If you like your compressors simple, you might well find the array of controls across the top of the DryBell Unit67 intimidating… but there’s really no need to worry. In terms of compression, this Croatian-made pedal is a one-knob job. In fact, strictly speaking, it’s even less than that.
The thing is, what you’re also getting here is a booster and switchable EQ section, with the promise of Rangemaster-style upper-midrange shunting as well as less coloured boosts of up to 22.4dB. That’s what most of the controls are for – the only knob that affects the FET compressor is the one marked sustain, and all that’s actually doing is changing the blend between dry and squished signals.
Based on the same UA 1176 studio compressor that inspired Origin Effects’ Cali76 range of stompboxes, DryBell’s version takes things much further with these extra tone-shaping elements. The one full-size knob is for boost level; to its left is a toggle switch for bypassing the EQ section, which comprises mini-knobs to cut or boost the low and high frequencies plus that Rangemaster-summoning midrange control (which can also be cut as well as boosted).
The compressor, then, has all its key variables fixed at the factory, but there is one way to tweak its input gain and threshold: the high/low input switch at the top-right, which has been included to create some extra headroom for extra-beefy pickups.
We refuse to let go of the idea that this is primarily a compressor, so we’ll begin our testing with the tone controls bypassed and the boost knob pointing at the lightning flash that represents unity gain.
With sustain set to maximum, this is not one of those subtle compressors where you find yourself glancing furtively at the LED to check it’s on. Strummed chords have their transients ruthlessly crushed, replaced by seemingly eternal sustain, while single notes are sweetly thickened and get just a hint of a thump to the attack.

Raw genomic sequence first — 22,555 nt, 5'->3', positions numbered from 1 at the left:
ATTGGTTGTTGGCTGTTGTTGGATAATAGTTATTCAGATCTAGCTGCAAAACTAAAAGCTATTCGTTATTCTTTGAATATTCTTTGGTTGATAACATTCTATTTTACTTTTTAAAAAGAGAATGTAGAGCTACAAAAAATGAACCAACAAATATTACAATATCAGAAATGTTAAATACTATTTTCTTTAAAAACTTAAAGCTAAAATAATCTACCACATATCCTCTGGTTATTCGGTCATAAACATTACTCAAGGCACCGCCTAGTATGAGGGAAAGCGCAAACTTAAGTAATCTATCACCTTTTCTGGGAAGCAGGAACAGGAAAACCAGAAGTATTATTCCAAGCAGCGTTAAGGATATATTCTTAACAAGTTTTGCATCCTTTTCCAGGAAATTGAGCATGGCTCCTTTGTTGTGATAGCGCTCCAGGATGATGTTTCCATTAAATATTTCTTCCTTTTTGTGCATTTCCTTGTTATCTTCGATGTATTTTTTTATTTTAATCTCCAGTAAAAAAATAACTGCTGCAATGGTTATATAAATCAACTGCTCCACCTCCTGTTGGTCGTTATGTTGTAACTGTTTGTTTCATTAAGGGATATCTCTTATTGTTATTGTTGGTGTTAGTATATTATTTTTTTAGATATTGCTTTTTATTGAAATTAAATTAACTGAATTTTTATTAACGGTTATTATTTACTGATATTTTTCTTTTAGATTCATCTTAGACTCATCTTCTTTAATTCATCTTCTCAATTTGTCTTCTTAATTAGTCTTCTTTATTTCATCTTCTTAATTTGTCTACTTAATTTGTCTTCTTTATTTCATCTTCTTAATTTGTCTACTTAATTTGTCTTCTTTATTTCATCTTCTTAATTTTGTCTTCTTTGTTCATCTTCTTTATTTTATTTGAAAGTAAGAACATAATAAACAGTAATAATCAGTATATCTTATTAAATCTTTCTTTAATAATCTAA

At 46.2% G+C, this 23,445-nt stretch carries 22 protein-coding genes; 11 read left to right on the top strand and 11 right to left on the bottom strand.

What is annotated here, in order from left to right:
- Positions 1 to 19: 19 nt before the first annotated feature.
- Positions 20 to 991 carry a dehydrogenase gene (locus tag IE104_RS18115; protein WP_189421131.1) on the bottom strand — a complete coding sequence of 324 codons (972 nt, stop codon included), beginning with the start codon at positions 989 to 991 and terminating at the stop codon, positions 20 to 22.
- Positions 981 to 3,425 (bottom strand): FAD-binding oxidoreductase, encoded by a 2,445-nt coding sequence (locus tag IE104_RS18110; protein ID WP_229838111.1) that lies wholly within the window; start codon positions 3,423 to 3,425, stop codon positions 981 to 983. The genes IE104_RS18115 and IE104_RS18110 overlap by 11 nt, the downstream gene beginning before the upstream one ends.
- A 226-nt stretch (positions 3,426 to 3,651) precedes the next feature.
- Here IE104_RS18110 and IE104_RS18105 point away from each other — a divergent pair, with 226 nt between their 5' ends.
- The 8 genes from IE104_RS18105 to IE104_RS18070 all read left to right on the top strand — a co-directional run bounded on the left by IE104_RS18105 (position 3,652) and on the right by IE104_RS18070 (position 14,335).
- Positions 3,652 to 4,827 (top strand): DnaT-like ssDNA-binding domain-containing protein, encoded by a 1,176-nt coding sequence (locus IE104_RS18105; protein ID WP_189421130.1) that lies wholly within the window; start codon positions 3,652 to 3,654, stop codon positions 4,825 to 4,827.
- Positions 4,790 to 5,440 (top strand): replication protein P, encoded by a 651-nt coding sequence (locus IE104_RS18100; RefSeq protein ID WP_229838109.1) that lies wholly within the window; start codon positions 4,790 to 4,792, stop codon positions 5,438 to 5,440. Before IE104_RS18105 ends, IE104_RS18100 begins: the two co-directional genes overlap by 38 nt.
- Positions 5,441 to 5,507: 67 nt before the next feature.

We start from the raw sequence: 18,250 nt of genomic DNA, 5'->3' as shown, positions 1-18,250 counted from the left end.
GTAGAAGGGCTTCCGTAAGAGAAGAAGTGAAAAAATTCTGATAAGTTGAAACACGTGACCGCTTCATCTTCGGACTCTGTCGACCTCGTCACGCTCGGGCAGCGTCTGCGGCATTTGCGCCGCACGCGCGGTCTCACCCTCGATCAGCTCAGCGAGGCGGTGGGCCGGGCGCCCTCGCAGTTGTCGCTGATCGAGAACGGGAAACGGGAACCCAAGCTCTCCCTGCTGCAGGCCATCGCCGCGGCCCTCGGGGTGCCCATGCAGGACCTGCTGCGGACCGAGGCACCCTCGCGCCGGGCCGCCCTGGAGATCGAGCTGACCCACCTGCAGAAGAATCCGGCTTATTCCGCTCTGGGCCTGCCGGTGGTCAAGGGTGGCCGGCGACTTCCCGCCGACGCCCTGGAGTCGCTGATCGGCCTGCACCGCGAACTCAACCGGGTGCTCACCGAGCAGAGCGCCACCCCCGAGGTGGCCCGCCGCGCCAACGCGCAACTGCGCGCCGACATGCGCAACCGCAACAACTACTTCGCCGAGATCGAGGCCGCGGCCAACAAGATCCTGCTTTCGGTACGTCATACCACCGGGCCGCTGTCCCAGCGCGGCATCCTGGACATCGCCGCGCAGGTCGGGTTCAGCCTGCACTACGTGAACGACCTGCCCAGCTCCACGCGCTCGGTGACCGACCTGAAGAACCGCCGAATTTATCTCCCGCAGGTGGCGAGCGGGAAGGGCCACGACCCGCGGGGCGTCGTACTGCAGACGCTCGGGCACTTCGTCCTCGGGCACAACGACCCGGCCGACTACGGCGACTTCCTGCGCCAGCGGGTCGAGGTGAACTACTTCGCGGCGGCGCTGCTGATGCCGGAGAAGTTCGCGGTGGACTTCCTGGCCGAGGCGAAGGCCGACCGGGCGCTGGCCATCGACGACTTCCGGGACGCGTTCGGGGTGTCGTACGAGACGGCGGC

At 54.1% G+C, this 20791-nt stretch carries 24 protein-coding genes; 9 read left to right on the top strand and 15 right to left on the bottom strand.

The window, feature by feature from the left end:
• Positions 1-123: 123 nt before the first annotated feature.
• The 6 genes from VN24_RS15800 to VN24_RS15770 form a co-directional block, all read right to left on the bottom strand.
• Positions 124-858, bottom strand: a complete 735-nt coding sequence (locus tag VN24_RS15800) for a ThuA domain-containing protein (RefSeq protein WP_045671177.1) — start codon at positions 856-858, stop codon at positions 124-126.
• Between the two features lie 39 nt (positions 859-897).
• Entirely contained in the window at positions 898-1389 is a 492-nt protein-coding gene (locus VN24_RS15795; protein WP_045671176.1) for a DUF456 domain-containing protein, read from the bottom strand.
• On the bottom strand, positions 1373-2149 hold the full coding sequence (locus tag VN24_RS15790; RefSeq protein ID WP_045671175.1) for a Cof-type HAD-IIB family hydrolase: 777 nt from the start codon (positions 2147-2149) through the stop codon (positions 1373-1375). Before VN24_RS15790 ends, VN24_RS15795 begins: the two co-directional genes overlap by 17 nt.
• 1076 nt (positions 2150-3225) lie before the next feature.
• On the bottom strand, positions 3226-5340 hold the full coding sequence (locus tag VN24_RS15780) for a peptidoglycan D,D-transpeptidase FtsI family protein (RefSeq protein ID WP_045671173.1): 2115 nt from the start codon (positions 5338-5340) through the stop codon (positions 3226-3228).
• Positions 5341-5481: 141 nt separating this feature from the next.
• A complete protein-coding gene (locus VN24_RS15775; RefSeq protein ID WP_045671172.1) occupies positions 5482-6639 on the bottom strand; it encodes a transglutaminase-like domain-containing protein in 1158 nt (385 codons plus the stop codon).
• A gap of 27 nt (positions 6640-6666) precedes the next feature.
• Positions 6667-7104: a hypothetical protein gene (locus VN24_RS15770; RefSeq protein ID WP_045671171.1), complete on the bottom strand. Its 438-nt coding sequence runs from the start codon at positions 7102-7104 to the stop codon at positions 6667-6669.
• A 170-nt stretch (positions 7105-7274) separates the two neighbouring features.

For spiky single-coils this could be just the job, but we find ourselves pining for lost treble content – and luckily, at least some of it is easily recovered by dialling down the blend to halfway, which also makes the compression feel a lot more restrained and natural.
To really shape our newly smoothed-out tone, though, we need to wake up the EQ section. As with DryBell’s wondrous Marshall-and-Rangemaster-in-a-box pedal, The Engine, there’s bags of power available at both ends of the frequency spectrum but the midrange control is the real star. It goes from a gently glassy scoop at one end of the dial to full-on honky rage at the other; used as part of a three-way tonestack, this opens up all sorts of voicing options for the boost.
This last part of the circuit is described as a ‘semi-clean’ boost – it starts out as an uncoloured level-lifter but begins to roll off a little top and bottom beyond one o’clock to keep things tight and focused. There’s no arguing with the results: like every other aspect of this small but undeniably pricey unit, it does exactly what it’s supposed to do with supreme assurance.
- PRICE €320
- DESCRIPTION Compressor, EQ and boost pedal, made in Croatia
- CONTROLS Boost level, midrange, low and high EQ; sustain (dry/compressed mix); EQ on/off and high/low input switches
- FEATURES Buffered bypass; powered by 9-volt mains supply only (not supplied)
- DIMENSIONS 112 x 69 x 48mm
- CONTACT drybell.com